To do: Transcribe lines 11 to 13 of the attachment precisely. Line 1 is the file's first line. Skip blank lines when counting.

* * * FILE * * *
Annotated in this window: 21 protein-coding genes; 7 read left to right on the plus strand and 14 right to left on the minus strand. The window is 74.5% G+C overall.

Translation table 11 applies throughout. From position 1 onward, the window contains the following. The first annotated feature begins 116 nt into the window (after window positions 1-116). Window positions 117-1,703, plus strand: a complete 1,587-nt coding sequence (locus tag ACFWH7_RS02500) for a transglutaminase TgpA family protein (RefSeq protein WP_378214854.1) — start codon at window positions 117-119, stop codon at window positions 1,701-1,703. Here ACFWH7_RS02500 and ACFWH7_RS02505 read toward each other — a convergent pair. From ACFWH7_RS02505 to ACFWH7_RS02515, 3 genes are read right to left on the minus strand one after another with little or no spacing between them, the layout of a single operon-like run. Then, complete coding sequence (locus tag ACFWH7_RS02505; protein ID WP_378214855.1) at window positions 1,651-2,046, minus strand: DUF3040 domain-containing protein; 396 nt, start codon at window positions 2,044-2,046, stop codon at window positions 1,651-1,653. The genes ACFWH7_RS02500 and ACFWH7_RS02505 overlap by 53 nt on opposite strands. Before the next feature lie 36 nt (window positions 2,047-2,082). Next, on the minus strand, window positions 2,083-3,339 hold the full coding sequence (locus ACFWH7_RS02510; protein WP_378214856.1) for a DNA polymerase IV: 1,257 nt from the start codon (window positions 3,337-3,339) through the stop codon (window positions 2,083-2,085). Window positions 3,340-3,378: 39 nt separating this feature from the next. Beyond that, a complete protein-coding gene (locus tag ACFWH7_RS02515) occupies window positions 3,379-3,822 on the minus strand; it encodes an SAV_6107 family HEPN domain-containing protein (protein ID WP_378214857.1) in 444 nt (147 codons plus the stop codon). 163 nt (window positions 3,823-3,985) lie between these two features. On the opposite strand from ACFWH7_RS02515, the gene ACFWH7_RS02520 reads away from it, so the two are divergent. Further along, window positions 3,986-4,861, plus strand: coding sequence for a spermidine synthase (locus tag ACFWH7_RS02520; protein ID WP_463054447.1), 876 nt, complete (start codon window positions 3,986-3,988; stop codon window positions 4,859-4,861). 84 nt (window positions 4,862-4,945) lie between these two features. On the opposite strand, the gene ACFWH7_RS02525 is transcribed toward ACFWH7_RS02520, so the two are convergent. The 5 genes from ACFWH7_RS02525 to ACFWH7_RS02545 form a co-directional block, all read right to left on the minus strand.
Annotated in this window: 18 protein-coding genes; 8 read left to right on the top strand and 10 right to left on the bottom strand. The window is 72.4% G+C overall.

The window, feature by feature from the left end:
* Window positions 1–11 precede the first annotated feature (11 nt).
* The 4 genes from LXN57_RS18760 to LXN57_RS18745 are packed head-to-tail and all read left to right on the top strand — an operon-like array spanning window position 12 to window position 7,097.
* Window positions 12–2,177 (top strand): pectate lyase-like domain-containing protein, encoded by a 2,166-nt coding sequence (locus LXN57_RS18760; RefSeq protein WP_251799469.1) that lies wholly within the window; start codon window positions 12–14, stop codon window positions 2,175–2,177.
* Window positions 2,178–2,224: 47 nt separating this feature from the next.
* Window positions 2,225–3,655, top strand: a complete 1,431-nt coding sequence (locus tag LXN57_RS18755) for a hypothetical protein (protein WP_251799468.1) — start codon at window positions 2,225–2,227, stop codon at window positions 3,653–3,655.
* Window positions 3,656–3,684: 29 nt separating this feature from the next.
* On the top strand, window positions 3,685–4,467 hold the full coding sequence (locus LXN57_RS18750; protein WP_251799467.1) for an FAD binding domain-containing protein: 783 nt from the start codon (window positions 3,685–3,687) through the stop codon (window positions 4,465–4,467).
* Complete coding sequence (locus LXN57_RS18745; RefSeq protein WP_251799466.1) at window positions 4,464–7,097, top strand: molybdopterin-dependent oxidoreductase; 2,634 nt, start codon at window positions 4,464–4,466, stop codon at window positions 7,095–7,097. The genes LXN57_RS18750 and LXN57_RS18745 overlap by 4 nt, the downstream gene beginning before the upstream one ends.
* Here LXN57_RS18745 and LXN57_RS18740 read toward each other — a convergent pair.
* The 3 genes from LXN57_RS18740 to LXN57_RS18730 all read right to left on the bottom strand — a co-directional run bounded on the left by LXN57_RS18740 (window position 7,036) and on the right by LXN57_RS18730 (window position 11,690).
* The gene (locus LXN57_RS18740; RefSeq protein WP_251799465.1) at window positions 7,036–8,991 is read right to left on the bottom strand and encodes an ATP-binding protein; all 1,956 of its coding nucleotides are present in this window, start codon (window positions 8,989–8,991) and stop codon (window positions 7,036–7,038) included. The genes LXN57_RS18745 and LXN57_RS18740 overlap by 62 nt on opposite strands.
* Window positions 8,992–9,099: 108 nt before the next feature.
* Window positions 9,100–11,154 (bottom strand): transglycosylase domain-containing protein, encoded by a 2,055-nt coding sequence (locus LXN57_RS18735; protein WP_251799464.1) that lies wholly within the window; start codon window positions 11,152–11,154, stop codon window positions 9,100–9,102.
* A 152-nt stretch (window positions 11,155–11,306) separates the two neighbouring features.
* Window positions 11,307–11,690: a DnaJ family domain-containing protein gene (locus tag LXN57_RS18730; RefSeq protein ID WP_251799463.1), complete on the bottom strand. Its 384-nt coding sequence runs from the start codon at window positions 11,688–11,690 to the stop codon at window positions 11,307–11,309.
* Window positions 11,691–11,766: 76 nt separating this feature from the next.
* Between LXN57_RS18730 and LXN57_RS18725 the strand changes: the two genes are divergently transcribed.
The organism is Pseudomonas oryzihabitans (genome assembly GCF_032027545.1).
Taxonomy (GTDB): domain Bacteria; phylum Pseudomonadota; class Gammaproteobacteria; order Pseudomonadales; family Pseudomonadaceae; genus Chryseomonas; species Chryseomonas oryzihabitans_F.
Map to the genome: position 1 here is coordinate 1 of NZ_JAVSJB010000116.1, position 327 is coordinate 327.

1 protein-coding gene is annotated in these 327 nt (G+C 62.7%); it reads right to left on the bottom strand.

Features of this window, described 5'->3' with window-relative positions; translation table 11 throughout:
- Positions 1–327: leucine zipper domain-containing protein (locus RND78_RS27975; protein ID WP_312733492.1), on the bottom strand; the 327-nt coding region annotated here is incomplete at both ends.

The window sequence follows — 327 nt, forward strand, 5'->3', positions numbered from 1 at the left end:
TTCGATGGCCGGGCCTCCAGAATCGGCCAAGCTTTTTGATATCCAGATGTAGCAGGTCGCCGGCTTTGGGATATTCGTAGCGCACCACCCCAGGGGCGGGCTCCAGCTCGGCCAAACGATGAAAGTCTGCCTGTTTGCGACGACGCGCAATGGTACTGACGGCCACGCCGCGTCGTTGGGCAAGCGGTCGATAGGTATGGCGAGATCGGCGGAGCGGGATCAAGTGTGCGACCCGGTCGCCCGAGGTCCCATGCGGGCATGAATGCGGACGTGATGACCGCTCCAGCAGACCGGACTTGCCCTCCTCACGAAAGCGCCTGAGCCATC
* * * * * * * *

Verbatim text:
* On the top strand, window positions 3,685–4,467 hold the full coding sequence (locus LXN57_RS18750; protein WP_251799467.1) for an FAD binding domain-containing protein: 783 nt from the start codon (window positions 3,685–3,687) through the stop codon (window positions 4,465–4,467).
* Complete coding sequence (locus LXN57_RS18745; RefSeq protein WP_251799466.1) at window positions 4,464–7,097, top strand: molybdopterin-dependent oxidoreductase; 2,634 nt, start codon at window positions 4,464–4,466, stop codon at window positions 7,095–7,097. The genes LXN57_RS18750 and LXN57_RS18745 overlap by 4 nt, the downstream gene beginning before the upstream one ends.
* Here LXN57_RS18745 and LXN57_RS18740 read toward each other — a convergent pair.